Dealing with your period in the comfort of your own home can be a nightmare, so you can only imagine the logistics faced when it comes to that time of the month in the woods. I personally use a Moon Cup, and have done for years. Overall, my experience on the trail was positive; the cup saved on packing out and carrying new and used sanitary products, as well as money.
HOWEVER; one fateful morning, on a particularly clumsy day of my menstrual cycle, I sleepily stumbled into the woods and prepared to empty my cup, only to accidentally pour its entire contents all over my shorts. I had to ninja back into my tent looking like the victim of a truly horrendous crime, where I then convinced my comrades to hike a -2 mile day back to the nearest road so we could hitchhike into town.
Separating from trail family
This is difficult for every hiker who becomes a part of a ‘tramily’ and can really upset and unsettle your sense of wellbeing. Some people get separated due to injury or plans; for me, I just didn’t feel good being part of my group anymore. We hiked at different speeds and had different outlooks and ideas on our hikes.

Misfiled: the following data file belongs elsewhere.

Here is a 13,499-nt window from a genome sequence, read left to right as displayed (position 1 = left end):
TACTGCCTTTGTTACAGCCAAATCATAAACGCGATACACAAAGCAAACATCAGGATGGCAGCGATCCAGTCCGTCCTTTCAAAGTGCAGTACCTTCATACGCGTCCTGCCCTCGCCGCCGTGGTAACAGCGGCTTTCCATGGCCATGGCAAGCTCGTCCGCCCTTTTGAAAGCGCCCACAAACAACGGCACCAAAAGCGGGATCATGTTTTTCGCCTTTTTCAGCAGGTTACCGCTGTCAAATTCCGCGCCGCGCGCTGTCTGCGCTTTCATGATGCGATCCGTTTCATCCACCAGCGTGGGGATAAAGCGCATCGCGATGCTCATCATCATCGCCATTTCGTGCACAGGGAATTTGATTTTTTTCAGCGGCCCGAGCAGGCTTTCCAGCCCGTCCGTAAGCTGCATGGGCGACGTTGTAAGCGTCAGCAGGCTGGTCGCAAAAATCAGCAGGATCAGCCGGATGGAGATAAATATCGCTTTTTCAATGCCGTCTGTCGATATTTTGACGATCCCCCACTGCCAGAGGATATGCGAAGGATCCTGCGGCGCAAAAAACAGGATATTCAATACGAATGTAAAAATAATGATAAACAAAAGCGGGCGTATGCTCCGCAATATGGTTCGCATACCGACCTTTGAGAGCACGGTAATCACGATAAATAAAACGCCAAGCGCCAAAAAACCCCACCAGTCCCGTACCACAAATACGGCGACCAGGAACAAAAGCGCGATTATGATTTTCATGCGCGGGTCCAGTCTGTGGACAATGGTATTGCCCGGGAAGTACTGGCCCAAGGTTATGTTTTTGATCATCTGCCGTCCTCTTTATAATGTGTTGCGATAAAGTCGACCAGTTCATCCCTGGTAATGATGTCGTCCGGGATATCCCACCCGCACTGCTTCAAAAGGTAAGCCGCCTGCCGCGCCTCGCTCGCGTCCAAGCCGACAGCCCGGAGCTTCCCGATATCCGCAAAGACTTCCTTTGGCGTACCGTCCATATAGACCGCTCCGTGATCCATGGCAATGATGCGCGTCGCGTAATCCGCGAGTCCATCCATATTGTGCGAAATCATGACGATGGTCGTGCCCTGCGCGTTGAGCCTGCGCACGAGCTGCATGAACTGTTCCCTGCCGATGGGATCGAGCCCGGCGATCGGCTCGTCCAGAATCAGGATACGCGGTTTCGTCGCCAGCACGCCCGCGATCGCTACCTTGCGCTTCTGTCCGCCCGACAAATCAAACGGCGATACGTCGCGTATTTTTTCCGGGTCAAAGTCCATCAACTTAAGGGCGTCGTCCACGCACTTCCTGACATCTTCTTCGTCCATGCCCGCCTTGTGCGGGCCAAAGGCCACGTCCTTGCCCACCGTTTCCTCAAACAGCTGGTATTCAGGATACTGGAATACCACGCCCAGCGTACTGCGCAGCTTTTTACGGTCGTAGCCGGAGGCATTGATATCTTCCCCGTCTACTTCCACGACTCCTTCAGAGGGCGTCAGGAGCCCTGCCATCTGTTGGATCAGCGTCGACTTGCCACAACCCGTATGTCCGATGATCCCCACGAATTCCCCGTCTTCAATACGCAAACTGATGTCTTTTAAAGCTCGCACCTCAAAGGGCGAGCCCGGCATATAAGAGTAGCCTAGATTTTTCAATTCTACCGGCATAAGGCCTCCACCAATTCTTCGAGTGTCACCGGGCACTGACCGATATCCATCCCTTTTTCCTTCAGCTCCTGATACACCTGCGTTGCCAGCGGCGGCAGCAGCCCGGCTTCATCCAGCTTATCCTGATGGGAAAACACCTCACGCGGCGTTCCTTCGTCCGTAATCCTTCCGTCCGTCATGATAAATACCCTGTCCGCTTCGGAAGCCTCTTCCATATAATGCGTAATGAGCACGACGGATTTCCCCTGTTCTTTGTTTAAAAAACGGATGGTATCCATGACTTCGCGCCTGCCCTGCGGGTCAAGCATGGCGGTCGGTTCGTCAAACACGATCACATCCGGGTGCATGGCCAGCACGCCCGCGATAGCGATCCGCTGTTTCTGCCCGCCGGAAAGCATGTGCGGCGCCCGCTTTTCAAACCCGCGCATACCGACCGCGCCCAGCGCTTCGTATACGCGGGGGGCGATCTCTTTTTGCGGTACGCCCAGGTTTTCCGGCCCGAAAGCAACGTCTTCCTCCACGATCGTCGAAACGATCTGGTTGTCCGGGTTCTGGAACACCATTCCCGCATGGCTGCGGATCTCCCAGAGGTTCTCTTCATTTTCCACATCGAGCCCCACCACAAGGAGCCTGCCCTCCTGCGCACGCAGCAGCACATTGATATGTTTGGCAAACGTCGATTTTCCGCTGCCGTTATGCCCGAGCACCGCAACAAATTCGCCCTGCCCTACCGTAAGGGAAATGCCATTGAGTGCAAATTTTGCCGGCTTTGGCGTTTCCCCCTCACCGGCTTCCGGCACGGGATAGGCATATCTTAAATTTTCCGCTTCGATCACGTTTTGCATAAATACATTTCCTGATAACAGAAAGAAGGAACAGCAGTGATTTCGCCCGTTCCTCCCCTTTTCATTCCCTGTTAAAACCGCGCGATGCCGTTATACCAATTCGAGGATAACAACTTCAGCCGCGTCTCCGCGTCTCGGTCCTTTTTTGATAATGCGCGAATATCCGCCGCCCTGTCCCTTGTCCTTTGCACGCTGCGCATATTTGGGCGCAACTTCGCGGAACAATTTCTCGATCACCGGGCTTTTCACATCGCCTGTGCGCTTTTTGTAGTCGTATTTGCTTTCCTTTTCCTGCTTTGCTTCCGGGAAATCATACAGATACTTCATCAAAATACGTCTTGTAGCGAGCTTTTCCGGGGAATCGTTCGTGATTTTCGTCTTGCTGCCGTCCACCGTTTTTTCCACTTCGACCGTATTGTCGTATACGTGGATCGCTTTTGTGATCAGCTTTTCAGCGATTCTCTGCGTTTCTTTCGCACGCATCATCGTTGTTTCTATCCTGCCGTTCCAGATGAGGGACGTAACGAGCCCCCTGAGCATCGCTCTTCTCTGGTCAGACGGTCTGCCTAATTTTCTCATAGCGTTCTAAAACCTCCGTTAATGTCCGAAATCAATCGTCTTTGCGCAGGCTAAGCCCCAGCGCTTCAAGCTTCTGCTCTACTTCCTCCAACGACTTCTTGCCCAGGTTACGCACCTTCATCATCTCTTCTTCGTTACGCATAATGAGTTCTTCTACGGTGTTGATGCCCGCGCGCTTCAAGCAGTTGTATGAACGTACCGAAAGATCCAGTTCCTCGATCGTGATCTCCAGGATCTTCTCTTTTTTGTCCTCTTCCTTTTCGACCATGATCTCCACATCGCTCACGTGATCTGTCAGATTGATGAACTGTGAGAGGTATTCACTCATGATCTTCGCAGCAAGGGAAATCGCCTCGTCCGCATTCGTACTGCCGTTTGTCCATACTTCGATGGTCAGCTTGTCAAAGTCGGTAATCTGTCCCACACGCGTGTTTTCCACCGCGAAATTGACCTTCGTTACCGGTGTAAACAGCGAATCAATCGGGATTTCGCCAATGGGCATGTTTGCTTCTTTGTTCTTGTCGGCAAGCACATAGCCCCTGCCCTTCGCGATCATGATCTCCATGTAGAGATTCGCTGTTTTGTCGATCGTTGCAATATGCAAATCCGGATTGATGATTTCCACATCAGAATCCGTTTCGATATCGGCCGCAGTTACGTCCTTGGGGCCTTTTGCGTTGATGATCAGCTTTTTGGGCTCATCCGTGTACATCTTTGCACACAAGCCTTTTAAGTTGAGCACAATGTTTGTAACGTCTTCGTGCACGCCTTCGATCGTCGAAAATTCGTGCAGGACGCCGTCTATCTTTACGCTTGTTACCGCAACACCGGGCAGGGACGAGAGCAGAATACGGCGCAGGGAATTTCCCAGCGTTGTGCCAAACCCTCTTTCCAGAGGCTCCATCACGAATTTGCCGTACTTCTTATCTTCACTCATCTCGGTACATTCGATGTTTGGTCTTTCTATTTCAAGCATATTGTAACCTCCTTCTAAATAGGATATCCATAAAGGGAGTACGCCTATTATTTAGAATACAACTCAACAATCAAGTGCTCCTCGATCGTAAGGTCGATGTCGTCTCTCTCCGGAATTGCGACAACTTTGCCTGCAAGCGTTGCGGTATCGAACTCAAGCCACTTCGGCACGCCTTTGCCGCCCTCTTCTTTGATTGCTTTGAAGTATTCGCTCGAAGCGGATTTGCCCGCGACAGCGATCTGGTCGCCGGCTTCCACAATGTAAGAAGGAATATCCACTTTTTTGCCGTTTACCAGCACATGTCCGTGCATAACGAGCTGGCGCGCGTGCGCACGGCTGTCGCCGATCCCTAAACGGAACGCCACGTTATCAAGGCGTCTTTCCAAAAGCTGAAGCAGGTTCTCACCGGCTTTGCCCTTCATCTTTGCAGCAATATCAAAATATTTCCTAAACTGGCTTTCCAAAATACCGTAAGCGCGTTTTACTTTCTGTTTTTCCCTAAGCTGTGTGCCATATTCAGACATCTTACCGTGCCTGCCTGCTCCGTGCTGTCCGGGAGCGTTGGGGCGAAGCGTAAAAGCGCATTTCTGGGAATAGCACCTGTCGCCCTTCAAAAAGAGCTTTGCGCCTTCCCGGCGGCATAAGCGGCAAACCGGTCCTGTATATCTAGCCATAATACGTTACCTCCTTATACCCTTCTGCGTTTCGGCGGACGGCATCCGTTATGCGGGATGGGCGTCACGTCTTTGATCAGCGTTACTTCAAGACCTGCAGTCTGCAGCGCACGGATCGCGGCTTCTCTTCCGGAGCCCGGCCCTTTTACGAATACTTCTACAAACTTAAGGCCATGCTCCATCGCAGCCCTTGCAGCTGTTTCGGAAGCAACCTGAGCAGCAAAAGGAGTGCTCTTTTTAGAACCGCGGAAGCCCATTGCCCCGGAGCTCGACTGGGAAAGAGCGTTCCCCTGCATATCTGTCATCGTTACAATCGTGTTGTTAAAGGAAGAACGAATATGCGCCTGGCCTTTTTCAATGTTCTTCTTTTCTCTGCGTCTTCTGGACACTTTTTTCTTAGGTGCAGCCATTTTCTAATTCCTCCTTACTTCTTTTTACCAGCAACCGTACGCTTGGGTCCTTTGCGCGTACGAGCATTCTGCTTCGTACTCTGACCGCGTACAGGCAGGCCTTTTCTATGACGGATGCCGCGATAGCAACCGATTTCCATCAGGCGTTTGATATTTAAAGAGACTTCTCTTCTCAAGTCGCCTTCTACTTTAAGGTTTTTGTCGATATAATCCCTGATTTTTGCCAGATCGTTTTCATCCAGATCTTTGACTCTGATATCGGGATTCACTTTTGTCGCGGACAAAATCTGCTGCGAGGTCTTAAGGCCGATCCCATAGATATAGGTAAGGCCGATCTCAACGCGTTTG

Though it felt counterintuitive to part ways, I was much happier for it in the long run and ended up meeting people way more on my level. Another difficult scenario is when someone you have become incredibly close to decides that it’s time to go home. A little hole is left in your heart where they once were.
Having to hike when you don’t want to
These days were some of the toughest for me and my mental health would take an absolute battering. I would find my body pleading with my protesting mind to cooperate, and it would take until I rolled into camp in the evening, completely spent by the days battle, for the two warriors to finally settle down and resume their alliance.
Other days it would be my body who would be giving up on me; failing to battle the elements or the relentless terrain (sometimes both at the same time). Then there were the downright dark days, where I couldn’t even get out of bed, and hiking felt like the last thing on earth that I wanted to do… but I had to.
The hike becoming a job